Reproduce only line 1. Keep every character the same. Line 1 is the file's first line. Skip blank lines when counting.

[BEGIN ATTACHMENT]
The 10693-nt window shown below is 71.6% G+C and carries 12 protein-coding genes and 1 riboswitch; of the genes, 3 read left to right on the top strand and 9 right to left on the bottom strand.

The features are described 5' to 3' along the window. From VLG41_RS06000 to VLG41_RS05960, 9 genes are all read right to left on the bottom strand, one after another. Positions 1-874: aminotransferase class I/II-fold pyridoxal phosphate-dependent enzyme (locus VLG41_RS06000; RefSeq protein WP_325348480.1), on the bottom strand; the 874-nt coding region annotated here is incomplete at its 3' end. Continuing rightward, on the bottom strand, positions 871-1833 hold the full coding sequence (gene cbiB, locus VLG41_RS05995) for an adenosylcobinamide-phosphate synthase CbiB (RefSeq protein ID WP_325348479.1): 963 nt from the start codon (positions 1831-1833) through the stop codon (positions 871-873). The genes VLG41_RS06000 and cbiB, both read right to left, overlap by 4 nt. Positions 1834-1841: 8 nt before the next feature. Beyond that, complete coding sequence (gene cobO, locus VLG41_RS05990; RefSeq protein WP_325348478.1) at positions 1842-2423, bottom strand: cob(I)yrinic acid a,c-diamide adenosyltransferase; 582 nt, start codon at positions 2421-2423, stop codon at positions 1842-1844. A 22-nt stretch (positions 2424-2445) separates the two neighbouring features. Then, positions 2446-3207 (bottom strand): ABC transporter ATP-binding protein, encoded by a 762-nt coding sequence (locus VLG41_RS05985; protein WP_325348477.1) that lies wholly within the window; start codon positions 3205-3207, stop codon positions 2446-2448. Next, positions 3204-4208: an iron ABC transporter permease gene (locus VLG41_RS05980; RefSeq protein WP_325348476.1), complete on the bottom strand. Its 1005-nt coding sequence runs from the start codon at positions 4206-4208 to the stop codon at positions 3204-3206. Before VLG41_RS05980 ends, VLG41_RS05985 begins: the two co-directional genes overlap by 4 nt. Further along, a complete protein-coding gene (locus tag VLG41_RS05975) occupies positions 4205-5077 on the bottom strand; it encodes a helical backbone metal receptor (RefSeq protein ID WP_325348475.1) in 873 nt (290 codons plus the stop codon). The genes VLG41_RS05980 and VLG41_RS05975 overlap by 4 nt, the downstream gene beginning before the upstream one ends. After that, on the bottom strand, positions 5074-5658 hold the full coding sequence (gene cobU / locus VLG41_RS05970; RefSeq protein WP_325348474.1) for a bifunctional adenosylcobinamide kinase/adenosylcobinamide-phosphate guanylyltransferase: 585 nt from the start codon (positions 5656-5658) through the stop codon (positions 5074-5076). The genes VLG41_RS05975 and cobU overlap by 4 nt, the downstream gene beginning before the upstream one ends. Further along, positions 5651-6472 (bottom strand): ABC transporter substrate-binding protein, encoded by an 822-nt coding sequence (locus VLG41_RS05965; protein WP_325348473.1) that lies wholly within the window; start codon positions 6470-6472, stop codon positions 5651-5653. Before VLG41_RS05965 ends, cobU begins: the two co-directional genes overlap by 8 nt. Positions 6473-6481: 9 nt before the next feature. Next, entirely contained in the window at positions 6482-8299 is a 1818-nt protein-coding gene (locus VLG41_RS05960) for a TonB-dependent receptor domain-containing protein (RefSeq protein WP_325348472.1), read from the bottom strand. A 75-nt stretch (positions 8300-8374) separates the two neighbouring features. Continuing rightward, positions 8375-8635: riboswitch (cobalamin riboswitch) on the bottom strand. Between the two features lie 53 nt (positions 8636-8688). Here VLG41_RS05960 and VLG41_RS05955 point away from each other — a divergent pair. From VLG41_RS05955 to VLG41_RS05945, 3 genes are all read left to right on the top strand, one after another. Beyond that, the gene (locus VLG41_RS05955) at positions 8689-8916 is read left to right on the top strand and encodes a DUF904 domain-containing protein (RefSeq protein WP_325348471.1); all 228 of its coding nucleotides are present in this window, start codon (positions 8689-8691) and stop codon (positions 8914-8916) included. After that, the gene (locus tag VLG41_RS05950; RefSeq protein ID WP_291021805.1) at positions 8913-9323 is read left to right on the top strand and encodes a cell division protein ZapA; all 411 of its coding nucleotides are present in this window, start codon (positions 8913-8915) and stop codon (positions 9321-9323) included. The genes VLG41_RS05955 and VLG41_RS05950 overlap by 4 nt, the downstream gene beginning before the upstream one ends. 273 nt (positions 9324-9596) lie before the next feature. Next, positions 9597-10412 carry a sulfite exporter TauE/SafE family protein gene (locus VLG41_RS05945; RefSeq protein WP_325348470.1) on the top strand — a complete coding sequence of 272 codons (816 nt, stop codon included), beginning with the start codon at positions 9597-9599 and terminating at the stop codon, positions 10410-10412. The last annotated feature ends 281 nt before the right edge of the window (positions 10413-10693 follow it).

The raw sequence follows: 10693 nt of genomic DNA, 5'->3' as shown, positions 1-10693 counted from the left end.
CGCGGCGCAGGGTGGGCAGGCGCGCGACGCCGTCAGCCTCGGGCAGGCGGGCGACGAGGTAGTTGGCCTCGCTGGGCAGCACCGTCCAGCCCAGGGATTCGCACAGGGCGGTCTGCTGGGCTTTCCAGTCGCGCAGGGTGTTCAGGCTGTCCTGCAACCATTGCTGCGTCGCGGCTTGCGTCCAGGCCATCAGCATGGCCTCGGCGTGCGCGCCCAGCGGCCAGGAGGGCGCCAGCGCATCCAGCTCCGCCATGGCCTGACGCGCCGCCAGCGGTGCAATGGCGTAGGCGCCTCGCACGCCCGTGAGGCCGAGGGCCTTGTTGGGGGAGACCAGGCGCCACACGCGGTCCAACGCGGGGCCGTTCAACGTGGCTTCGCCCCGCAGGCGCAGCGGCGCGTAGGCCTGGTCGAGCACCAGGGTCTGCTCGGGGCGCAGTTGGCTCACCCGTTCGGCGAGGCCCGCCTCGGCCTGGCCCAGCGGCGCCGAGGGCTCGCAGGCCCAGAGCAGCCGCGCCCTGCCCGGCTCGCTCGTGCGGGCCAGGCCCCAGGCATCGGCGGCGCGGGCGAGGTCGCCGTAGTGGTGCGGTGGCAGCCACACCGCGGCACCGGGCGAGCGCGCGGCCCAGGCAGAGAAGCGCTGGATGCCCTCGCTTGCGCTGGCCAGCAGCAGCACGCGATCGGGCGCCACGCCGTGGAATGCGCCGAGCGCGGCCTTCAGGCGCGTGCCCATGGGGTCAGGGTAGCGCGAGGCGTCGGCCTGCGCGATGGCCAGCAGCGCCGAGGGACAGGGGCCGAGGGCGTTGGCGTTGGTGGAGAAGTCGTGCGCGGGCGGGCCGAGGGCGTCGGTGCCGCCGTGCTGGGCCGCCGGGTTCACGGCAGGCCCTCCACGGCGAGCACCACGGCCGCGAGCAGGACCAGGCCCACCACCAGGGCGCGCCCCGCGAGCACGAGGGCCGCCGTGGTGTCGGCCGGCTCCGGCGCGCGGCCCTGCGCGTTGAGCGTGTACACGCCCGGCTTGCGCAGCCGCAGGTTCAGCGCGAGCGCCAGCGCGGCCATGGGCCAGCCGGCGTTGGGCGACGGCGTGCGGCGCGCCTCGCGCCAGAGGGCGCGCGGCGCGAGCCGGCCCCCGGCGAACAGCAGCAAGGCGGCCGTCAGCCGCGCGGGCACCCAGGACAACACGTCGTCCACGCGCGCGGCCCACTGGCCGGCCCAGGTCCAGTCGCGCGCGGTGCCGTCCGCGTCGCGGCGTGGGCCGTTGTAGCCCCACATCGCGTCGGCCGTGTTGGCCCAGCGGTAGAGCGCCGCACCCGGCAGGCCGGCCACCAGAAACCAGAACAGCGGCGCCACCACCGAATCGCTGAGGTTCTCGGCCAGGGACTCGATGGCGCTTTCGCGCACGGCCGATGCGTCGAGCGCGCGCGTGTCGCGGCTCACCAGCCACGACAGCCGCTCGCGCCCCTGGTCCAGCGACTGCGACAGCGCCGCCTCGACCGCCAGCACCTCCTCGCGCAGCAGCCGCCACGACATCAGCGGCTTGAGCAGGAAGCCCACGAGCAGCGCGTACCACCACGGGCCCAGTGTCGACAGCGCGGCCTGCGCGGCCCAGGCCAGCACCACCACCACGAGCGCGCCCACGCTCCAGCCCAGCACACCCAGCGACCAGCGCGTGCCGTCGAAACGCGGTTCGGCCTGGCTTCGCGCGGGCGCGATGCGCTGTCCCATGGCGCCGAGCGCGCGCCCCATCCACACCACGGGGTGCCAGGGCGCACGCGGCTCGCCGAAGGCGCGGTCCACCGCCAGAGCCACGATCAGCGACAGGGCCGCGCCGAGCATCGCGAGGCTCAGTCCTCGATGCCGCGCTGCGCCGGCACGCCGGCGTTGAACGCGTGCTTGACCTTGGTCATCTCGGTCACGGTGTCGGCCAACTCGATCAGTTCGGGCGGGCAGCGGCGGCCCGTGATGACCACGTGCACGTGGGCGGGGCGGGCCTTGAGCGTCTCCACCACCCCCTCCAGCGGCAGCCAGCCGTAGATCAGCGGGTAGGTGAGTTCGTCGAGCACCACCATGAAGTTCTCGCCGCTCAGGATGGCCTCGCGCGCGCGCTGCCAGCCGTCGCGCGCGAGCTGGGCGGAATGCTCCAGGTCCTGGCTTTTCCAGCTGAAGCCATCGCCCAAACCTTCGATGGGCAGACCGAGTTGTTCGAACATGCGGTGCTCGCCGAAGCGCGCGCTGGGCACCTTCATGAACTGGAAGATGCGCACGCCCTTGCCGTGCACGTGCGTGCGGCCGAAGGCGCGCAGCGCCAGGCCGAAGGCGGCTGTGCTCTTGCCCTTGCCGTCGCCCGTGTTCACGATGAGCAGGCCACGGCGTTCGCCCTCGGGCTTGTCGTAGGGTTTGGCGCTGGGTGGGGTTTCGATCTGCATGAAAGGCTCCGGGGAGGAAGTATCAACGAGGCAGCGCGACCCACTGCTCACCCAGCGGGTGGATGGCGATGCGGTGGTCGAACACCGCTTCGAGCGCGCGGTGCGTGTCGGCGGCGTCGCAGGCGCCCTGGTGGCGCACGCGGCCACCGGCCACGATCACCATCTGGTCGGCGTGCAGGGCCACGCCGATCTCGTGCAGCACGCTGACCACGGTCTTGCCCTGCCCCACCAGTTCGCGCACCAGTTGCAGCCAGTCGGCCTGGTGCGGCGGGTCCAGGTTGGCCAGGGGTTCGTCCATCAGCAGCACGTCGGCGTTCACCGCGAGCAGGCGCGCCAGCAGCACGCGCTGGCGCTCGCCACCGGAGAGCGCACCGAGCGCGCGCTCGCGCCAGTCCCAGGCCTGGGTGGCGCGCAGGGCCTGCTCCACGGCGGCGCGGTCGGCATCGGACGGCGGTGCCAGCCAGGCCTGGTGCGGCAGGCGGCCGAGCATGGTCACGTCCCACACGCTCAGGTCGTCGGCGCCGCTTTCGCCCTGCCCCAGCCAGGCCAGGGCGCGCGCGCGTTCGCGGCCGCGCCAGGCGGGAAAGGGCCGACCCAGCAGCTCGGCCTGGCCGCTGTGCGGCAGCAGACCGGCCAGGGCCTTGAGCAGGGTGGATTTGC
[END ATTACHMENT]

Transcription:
The 10693-nt window shown below is 71.6% G+C and carries 12 protein-coding genes and 1 riboswitch; of the genes, 3 read left to right on the top strand and 9 right to left on the bottom strand.